Postscript on the other hand is a computer language, like Forth, and it drives the guts of all high end printers and typesetting equipment. It's a human readable language. A program to draw a circle is a few words, not megs of data like it is in PCL.

In 1998 Canon sold a $12,000 laser printer engine and in 1985 Jobs announced Apple would sell a $7000 PostScript printer.  PCL "lacked the power and flexibility of PostScript". So does HTML and it's 25 years later.

The LaserWriter succeeded because it could be shared among up to sixteen Macs, you'd need sixteen HP's for 16 PC's to do this or additional hardware, Macs did it out of the box and because that same PostScript file can be used by Phototypesetters as well as LaserWriters then you can go from screen to paper, then to mylar for proof, then clear mylar at 1200 or 2500 dpi for production. Oh and don't kid yourself that "effective 4300 dpi" from an ink jet is even close to a 2500 film phototypesetter. You gotta see this stuff.

Now, Sir Tim will have understood all this, he was at CERN at the time, and I happened to have written a program that prints files on either HP or PostScript laser printers. It was the only thing I ever write that I released onto the net (around 1987) and I only got one bug report - from CERN.

At seven thousand grand a pop laser printers wern't common in the mod 1980s. I had an engineering prototype from QMS and used it to typeset the manual for the Amiga program that would eventually morph into Flash.

So I had one and sir Tim had one. Or somebody there did. I bet they had more than one. But the point is although the technology changed it was the same problem Dennis and Ken faced with Unix in 1969 "We need to get a printout" or "we need to send this to the typesetter now" and none of these devices could take plain text.

The major difference between PCL and Postscript is PCL is a markup langauge, the same as Roff and Runoff where you add commands to tell the thing what to do with the text it's getting. Postsctipt on the other hand is a compute language, so you send a postscript program to the printer and text you want to print is part of the data of that program.

The point is there's intelligence there. Consider the case where you want to print a circle. For the HP you send all the dots for the circle, on a serial printer this could take 5 minutes. In postscript you say "circle". So you send 6 letters to the printer and not 6 megabytes of dots; because it's intelligent you can describe the circle and not have to send all the dots that make up the circle to the printer.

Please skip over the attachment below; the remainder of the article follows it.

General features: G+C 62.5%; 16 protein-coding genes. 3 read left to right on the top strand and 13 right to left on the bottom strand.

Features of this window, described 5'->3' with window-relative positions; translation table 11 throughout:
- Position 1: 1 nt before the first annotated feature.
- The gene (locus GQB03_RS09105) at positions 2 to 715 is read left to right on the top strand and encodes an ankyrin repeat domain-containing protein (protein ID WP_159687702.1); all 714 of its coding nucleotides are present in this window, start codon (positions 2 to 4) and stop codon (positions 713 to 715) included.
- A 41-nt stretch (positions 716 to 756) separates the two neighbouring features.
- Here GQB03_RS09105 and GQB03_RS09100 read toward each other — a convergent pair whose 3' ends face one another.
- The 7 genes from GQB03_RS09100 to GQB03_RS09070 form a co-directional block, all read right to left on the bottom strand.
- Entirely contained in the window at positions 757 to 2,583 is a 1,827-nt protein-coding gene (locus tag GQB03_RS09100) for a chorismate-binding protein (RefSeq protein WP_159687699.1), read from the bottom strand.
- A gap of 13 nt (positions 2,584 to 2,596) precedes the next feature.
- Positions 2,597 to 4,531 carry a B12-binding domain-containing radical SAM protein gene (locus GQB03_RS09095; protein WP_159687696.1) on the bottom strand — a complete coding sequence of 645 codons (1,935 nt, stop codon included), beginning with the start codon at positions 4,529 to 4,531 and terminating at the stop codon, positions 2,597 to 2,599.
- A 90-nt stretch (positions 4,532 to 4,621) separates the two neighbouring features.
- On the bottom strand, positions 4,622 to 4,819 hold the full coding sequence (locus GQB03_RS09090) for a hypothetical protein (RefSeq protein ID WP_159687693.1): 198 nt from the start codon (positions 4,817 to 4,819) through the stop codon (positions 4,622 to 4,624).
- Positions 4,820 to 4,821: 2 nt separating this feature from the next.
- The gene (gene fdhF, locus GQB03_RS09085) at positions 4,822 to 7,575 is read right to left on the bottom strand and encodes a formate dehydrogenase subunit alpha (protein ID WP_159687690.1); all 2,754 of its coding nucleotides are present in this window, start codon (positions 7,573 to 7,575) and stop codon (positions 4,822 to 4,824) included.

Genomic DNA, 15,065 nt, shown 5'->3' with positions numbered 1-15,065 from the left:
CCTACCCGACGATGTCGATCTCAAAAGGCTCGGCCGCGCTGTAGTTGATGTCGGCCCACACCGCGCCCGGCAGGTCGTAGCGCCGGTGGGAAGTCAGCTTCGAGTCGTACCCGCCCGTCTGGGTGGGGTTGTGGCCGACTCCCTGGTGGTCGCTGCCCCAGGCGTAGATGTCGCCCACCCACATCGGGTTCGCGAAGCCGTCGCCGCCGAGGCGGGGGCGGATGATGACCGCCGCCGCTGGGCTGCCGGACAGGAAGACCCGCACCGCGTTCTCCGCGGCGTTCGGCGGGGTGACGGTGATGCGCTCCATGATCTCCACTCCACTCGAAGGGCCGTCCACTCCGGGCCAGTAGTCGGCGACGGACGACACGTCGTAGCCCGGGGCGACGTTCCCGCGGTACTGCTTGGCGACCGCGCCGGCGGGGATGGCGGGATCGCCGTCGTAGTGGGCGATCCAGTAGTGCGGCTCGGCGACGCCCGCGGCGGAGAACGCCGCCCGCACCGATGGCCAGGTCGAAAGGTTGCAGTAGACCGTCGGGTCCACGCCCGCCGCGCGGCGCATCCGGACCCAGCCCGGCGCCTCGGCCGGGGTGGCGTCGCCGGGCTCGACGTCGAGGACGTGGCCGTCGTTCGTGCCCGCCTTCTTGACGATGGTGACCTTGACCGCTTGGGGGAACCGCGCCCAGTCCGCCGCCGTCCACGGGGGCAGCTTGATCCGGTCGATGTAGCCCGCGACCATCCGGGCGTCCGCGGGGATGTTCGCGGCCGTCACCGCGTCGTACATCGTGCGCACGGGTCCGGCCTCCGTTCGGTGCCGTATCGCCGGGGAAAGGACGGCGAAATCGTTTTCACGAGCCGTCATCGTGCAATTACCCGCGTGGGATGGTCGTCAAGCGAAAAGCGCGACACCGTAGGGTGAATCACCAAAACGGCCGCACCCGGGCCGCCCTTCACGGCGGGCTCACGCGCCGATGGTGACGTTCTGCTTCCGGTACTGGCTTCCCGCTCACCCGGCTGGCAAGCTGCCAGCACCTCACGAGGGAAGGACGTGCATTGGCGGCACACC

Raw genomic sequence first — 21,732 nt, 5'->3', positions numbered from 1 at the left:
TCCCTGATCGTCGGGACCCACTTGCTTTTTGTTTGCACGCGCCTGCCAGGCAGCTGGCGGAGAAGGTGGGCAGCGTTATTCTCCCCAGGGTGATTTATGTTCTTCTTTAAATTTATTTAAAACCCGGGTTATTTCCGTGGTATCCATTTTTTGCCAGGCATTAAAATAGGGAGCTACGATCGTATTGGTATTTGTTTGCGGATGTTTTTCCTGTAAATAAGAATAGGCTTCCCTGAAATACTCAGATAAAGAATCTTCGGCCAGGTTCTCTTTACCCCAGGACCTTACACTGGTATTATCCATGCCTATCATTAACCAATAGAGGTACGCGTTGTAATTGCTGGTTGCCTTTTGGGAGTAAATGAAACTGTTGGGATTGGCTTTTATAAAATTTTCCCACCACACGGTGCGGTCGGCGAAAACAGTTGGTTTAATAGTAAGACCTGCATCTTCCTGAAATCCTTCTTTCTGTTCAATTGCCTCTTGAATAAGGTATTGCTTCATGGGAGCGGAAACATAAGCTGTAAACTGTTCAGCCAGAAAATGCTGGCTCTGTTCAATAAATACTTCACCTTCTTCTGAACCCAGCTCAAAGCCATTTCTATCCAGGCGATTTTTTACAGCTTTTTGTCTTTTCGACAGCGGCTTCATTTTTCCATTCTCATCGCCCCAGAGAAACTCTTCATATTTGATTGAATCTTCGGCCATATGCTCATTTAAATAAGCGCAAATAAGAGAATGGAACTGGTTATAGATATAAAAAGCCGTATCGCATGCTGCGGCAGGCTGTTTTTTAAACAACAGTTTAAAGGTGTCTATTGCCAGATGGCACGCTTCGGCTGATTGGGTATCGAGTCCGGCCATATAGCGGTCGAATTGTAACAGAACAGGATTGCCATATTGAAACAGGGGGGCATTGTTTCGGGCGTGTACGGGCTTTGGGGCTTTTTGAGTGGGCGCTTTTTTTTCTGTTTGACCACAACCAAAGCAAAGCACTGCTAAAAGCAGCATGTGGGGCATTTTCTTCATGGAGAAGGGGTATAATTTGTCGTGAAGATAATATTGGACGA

HTML is the PCL of display interfaces. Postscript is what should have been used. You can't say it won't work, PDF's are PostScript and they work fine. Actually PDF's are a couple of evolutionary steps above Level 1 Postscript.

Another problem was, at the time, Postscript was covered by patent protection. That expired a couple of years ago, and Adobe has frozen Level 1 PS now at EOL.

This is fine, the language itself is trivially extensible, it could be shipped as a raw interpreter and would still be useful, but I digress.

My guess is patent protection was the biggest reason to reject PS as the language of the web - if it was even considered at all. Patents would have been a show stopper here.

Also the complexity of PostScript - having to write and send a program to a printer as opposed to just sending the text and a few markup codes is overkill.

That's the fatal error.

1) Presently HTML5/CSS3/Javascript - and all three *are required* to come close to what PostScript could do in 1985 - are now more complicated that Postscript ever was.  Plus nobody writes in HTML any more, most is generated by programs - that were generating Postscript a decade prior to doing HTML. Also, any still writing in native HTML (waves, hi) would most appreciate the power and flexibility of it more than anyone.

2) Look at a web page. If more than half the code is for positioning the object than describing the object itself - you're wasting time. While there is always going to be positioning the ratio of positioning goop just to say where stuff should be to line up perfectly is a bloated nightmare in the HTML model and worse than any of the similar things that came before it: GKS, PhIGS, etc. They went away, just as HTML should.

That is HTML stands out where the majority of the language by volume of commands, is for the most minor of tasks: positioning. Half a 300K file may be to get stuff to be in the right place to look right (and god knows it's hard enough to get it there) whereas in the most complex postscript image, positioning is always trivial - x, y in "points" - which works as well at 75 dpi as it does for 5000 dpi or 4K.

I don't buy the separation of markup from content. Because PS is an extensible language you can do anything you bloody well want.

To be honest, after watching this for a few decades I'm not sure what this great separation of content and markup gets us. I suspect most people just don't give a shit that just want to be able to put a box at x% and y% and have it actually goddamn show up. Text flow? Who really gives a shit about that? Who are are you people? Hands up.

So. it's twenty five years after HTML was adopted as THE language for web markup, without discussion and no debate. Do we really not get to talk about this?